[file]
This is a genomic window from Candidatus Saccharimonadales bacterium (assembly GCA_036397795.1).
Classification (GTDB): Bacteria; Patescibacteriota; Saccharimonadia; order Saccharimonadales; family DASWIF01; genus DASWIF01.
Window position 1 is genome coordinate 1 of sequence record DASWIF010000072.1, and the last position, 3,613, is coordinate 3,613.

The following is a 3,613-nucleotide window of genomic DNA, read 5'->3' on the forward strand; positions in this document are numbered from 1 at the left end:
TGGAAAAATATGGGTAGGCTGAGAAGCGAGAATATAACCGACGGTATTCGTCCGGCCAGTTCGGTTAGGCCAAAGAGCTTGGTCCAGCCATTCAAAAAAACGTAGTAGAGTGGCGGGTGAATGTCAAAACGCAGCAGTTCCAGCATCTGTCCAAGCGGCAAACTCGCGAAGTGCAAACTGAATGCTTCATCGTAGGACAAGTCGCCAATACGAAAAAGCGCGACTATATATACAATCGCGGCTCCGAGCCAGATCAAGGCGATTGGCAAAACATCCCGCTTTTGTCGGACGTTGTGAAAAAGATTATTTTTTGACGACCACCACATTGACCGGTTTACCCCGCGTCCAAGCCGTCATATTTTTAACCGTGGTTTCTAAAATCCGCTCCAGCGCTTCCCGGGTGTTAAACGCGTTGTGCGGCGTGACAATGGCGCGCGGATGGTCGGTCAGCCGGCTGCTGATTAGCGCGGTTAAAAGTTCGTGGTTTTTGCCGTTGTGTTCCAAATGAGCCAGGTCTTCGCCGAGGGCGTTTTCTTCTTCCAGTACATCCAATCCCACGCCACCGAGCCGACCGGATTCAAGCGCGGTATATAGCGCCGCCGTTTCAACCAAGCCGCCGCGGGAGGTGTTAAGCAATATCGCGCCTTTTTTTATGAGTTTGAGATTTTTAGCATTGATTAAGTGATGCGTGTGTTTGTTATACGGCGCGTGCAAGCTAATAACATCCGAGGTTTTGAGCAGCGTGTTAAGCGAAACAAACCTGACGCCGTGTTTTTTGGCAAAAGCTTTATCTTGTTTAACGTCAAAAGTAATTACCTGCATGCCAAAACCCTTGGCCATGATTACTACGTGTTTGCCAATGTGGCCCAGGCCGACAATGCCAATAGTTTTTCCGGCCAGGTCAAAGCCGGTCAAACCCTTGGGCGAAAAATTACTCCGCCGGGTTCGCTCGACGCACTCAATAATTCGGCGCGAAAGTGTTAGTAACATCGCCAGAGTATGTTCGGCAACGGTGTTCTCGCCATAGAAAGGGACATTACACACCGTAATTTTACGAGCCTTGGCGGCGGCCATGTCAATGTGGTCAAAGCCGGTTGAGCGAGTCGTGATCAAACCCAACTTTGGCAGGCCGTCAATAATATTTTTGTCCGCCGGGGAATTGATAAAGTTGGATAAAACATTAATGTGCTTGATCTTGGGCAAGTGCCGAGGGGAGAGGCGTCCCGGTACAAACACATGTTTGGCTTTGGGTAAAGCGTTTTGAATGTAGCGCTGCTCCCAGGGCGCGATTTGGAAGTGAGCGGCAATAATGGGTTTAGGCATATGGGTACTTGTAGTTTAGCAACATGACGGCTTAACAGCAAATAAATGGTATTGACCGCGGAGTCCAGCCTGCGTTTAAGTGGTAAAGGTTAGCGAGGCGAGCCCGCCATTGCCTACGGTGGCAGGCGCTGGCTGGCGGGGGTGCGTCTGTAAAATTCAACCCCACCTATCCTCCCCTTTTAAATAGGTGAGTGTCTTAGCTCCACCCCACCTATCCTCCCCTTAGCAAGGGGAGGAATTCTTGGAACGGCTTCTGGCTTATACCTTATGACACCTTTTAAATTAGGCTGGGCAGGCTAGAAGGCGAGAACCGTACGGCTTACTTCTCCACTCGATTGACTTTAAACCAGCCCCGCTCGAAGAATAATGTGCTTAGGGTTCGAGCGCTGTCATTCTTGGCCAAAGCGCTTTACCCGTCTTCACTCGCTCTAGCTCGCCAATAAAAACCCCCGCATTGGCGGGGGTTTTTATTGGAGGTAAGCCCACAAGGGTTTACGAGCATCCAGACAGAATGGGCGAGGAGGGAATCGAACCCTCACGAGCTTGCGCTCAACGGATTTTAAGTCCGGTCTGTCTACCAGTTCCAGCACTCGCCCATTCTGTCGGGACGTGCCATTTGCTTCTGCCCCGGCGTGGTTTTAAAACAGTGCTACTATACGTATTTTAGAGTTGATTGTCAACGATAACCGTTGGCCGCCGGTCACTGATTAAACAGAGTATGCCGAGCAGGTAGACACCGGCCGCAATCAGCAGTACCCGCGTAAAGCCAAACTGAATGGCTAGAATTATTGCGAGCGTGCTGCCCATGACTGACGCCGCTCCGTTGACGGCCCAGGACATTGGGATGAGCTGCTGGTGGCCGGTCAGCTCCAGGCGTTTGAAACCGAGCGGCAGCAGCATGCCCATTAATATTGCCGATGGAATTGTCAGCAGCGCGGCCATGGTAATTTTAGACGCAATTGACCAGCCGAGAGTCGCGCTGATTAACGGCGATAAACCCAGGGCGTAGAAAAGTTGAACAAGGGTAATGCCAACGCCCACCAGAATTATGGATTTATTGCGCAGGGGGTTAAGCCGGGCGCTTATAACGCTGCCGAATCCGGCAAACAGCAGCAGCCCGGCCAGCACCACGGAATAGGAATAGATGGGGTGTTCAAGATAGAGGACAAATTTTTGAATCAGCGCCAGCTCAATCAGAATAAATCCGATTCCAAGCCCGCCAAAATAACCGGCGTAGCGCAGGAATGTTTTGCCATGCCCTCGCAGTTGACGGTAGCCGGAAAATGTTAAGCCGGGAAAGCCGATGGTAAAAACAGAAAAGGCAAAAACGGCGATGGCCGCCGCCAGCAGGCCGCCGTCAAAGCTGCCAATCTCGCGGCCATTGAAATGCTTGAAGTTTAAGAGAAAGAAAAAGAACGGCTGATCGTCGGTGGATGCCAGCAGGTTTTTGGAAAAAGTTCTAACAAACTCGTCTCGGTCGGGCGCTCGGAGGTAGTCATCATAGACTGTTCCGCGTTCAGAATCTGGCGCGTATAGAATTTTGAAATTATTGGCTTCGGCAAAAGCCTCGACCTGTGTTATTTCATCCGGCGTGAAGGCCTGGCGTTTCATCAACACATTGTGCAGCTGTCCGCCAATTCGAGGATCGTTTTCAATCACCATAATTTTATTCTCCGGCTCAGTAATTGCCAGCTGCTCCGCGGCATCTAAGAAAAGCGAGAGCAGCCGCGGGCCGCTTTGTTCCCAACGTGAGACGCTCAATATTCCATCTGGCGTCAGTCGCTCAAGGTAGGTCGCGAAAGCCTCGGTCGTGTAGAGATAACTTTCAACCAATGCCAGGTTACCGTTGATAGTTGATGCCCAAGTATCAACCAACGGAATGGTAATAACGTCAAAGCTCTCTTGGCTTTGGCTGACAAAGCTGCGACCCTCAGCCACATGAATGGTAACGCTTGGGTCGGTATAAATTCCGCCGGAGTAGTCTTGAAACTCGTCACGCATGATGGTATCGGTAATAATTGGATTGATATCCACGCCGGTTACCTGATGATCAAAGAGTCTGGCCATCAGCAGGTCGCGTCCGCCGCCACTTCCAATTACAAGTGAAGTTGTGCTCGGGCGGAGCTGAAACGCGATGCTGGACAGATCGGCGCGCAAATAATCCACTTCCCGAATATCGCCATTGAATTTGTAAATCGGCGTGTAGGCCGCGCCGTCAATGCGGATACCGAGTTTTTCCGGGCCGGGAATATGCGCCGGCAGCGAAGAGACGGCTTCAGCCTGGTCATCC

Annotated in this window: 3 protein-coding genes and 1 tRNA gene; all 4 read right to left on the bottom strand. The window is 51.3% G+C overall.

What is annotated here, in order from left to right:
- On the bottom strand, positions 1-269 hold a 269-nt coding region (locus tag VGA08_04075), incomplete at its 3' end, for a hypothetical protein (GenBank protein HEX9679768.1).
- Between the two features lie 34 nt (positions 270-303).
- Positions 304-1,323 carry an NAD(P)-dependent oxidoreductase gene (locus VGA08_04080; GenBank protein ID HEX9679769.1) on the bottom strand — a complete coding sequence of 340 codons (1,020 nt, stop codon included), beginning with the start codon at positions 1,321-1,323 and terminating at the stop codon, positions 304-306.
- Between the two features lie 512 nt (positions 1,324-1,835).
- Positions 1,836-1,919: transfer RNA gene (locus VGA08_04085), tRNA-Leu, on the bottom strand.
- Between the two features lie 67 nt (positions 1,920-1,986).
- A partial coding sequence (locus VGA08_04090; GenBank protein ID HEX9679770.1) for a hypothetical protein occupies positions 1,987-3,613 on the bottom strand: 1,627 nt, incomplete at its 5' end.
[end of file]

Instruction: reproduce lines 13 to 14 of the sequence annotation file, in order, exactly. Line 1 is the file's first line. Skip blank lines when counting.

- Between the two features lie 67 nt (positions 1,920-1,986).
- A partial coding sequence (locus VGA08_04090; GenBank protein ID HEX9679770.1) for a hypothetical protein occupies positions 1,987-3,613 on the bottom strand: 1,627 nt, incomplete at its 5' end.